In part one and part two of this series, we introduced the concept of dynamic sourcing pipelines for data, the architectural implementation, and the metadata. Armed with this knowledge, we’ll dive in the pipeline in detail. Part three will show you how we start from external sources with very different characteristics and generalize step by step.

This blog will include lots of code-blocks and queries. Consider the code blocks as “telling the story” while we provide explanations and extra details in the text. As the data travels through the pipeline, it will be generalized. …

Illustrative photo by JJ Ying on Unsplash

In part one of this series, we discussed the background and reasons for creating dynamic sourcing pipelines — including an overview of the pipeline components. In this part, we will describe the architecture and metadata in more detail. Let’s get started!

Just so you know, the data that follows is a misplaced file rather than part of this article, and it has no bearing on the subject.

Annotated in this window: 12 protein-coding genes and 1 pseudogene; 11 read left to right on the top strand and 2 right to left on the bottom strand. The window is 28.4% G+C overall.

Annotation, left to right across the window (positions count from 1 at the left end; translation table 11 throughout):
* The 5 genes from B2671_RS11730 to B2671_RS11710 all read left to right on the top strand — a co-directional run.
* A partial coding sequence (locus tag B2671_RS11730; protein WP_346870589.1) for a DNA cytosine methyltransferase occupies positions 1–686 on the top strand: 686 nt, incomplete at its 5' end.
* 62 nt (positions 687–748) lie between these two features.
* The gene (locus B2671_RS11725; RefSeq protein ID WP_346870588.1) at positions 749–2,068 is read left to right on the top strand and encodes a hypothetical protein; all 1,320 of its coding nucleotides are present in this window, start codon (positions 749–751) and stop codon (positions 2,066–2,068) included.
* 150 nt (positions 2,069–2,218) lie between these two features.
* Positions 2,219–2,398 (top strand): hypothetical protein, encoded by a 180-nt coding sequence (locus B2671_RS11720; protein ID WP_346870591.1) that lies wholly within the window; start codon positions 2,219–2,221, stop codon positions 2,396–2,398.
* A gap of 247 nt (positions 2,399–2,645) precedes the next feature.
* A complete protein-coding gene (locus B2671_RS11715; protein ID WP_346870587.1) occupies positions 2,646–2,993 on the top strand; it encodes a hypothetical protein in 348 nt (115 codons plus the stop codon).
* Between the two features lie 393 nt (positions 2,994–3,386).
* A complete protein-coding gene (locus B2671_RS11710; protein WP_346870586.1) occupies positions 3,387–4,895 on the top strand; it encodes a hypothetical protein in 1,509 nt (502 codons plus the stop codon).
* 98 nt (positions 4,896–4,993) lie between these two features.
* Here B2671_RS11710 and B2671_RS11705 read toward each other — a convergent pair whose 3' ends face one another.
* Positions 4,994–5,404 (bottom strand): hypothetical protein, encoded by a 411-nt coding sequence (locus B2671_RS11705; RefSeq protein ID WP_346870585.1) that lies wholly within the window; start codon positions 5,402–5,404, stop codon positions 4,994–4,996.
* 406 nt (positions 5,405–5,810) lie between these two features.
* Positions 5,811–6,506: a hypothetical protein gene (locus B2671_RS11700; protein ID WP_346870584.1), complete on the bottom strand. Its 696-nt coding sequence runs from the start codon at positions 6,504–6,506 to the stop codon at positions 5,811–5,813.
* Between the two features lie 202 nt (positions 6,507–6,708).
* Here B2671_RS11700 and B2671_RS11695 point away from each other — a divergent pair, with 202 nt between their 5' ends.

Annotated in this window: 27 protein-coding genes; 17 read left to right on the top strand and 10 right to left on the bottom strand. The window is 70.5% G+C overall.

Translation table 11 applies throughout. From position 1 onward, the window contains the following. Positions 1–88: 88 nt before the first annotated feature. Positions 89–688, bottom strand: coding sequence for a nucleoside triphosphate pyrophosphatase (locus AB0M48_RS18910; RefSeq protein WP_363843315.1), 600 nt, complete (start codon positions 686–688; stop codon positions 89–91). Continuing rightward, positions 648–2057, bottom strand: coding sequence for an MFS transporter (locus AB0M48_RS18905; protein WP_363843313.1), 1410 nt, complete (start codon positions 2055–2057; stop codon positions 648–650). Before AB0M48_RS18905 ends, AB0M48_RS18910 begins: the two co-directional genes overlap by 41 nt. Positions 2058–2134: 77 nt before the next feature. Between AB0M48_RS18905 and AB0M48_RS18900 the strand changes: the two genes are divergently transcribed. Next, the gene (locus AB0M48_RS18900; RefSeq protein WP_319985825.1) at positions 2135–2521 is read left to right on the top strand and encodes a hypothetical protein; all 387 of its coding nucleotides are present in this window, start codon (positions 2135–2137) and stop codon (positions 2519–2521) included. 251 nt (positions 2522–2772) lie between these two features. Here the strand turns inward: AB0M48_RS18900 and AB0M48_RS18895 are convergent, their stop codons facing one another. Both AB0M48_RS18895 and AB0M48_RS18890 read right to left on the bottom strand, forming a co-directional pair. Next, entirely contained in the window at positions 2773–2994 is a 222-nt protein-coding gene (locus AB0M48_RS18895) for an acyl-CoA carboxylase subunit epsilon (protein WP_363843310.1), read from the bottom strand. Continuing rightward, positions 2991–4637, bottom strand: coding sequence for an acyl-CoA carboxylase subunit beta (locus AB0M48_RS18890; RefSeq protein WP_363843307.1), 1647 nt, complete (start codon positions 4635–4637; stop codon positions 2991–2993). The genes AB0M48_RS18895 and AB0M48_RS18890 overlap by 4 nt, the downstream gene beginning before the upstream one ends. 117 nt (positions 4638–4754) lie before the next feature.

Architectural Overview

Our extract, transform, and load system (ETL) is written in Python, which is well known by GeoPhy’s engineers. Airflow is also built in python, hence easy for us to extend. For a similar reason, we chose PostgreSQL for the database technology. Postgres also shines for geospatial data, our most common type of data.

A Python/Postgres stack may be relatively…

illustrative image for generic pipelines


Airflow is a great tool with endless possibilities for building and scheduling workflows. At GeoPhy we use it to build pipelines dynamically, combining generic and specific components. Our system maximizes reusability and maintainability, by creating each of these pipelines from the same code. It also keeps flexibility over the specific components where you need it.

This article is the first of a three part series describing how GeoPhy uses Airflow to create dynamic sourcing pipelines. In part two we’ll go deep into the metadata framework that we developed. …

Marc Enthoven

Data Engineer @ GeoPhy

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